40th Anniversary of the Bicentennial

Happy Fourth of July, everyone. Today the United States of America celebrates its 240th birthday. That means today is also the 40th anniversary of the Bicentennial. According to Broadcasting, the networks knew their TV coverage of the Bicentennial wasn’t going to draw huge ratings. Viewers were more likely to head outside to celebrate rather than stay home and watch television. That didn’t stop NBC, for example, from spending $1.5 million to provide over 95 remote broadcasts involving more than 1,200 NBC News personnel.

Here’s a brief look at how ABC, CBS, and NBC covered the Bicentennial on Sunday, July 4th, 1976, drawn from TV listings published in The New York Times. If you watched any of these programs that day, hit the comments with your memories.

ABC: Great American Birthday Party

ABC opted not to devote its entire broadcast day to Bicentennial coverage. The network aired two hour-long specials under the “Great American Birthday Party” title from 10:30-11:30AM and 1:30-2:30PM. They featured President Ford’s addresses from Valley Forge and Independence Hall, Operation Sail, and the National Folk Life Festival.

At 7PM, ABC aired “The Glory Road West,” the second special under The American Idea banner. That was followed at 8PM by the 1973 movie The New Land. ABC wrapped up the Fourth of July with a final hour-long “Great American Birthday Party” recap special from 10-11PM.

CBS: In Celebration of Us

CBS had the most extensive coverage, airing “In Celebration of Us” practically all day. Walter Cronkite anchored the network’s Bicentennial coverage, with began at 8AM. Featured guests were Alistair Cooke, Valerie Harper, Beverly Sills, and Archibald MacLeish.

Events covered included President Ford’s address from Independence Hall, the Bicentennial wagon train, Anniversary Almanac, Operation Sail, the Mormon Tabernacle Choir, bell ringing ceremonies across the country, the 54th Independence Stampede and Rodeo, parades, the Papa French Jazz Band, the St. Louis Air Show, New York City fireworks, the Boston Esplanade Orchestra with Arthur Fiedler, Washington D.C. fireworks, and more.

“In Celebration of Us” ran uninterrupted until midnight with the exception of two breaks: one from 6-7PM for local and network news and another from 11-11:30PM for network news. The final 11:30PM-12AM half-hour was a recap of the day’s events.

NBC: The Glorious Fourth

NBC also kicked off its Bicentennial coverage at 8AM. David Brinkley, John Chancellor, and Betty Furness served as hosts. Coverage included Operation Sail, the Louis Armstrong Memorial Jazz Ceremony, and more. A special installment of Meet the Press, with five governors attending the National Governors Conference, aired in its usual 12-1PM time slot. Local and network news aired from 6-7PM.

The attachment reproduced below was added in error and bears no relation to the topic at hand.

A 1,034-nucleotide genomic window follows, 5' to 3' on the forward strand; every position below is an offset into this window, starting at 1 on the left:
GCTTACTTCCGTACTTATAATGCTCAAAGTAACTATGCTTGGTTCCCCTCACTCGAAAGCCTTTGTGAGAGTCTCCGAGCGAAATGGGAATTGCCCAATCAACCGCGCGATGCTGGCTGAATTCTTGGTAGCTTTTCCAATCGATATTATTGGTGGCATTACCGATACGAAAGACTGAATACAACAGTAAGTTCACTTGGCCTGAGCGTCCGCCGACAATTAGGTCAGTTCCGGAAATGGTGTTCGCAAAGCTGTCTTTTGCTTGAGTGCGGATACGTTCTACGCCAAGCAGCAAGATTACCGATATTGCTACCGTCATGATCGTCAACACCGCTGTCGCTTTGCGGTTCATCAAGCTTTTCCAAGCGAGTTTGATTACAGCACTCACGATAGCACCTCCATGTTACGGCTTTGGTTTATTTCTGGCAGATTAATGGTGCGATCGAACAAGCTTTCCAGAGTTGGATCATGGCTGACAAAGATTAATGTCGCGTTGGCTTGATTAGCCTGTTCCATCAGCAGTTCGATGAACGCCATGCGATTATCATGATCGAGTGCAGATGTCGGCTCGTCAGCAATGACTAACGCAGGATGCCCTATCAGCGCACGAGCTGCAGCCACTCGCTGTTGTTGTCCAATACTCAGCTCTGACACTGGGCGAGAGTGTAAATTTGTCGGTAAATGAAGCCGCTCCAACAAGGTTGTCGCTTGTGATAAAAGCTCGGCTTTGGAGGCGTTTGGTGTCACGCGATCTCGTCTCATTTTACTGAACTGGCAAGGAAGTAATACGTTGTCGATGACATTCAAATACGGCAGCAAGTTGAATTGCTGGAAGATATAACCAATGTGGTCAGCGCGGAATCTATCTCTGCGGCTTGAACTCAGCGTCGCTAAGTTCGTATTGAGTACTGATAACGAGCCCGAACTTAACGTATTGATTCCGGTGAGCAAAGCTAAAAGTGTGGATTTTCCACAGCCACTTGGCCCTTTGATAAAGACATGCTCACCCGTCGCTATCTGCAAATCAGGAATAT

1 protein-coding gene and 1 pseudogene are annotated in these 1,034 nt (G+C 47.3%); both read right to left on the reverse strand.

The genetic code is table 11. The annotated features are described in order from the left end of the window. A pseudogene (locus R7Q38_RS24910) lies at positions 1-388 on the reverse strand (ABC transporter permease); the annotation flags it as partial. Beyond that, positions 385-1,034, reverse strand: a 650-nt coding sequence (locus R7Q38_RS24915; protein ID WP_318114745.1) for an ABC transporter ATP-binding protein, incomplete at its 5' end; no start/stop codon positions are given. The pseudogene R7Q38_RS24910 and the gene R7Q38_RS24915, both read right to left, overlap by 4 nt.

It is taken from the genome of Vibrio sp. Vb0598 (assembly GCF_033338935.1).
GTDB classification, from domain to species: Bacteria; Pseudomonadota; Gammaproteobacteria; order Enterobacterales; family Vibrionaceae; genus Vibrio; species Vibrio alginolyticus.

During prime time, the network switched to specials. “Happy Birthday, America” ran from 7-8:30PM. Paul Anka was host to Gordon Cooper, Jim Irwin, Ed Mitchell, K.C. and the Sunshine Band, Sandy Duncan, Arte Johnson, Evel Knievel, Mark Spitz, and others. “The Bob Hope Bicentennial Special” followed from 8:30-10PM with guests Debbie Reynolds, Donny and Marie, Sammy Davis, Jr., and The Captain and Tennille, and others.

John Chancellor and David Brinkley returned at 10PM for “The Best of the Fourth,” an hour-long recap special highlighting the day’s events.


Sources:

“Bicentennial eyes and ears.” Broadcasting. 12 Jul. 1976: 19-20.
“Television This Week.” New York Times. 4 Jul. 1976: D19.
“TV networks lose audience to real thing.” Broadcasting. 12 Jul. 1976: 20.


3 Comments

  • Pat Vassar says:

    I spent July 4, 1976, with Walter. It was my mother’s birthday, and I was entertaining, He kept me company through the day of cleaning and cooking. Once the company came, I had to say goodbye, but we enjoyed the Bicentennial fireworks of Pittsburgh from the roof of my building in Allegheny Center. A great memory.

  • Joe says:

    I remember watching that Bob Hope special on NBC. I remember 2 of the sketches on it were Bob and Sammy Davis as the anchormen of a TV news broadcast on July 4, 1776. Another one was an episode of THE TONIGHT SHOW (with Bob as the star) from July 4, 1876 (the centennial)

  • Joseph says:

    It was in 1976 that the annual Boston Pops concert and fireworks show became a national event, thanks to live TV coverage.

    I believe that ABC and NBC, along with CBS, carried portions of it (the fireworks-laden “1812 Overture” and “Stars And Stripes Forever”), but none of the networks carried the concert in its entirety.

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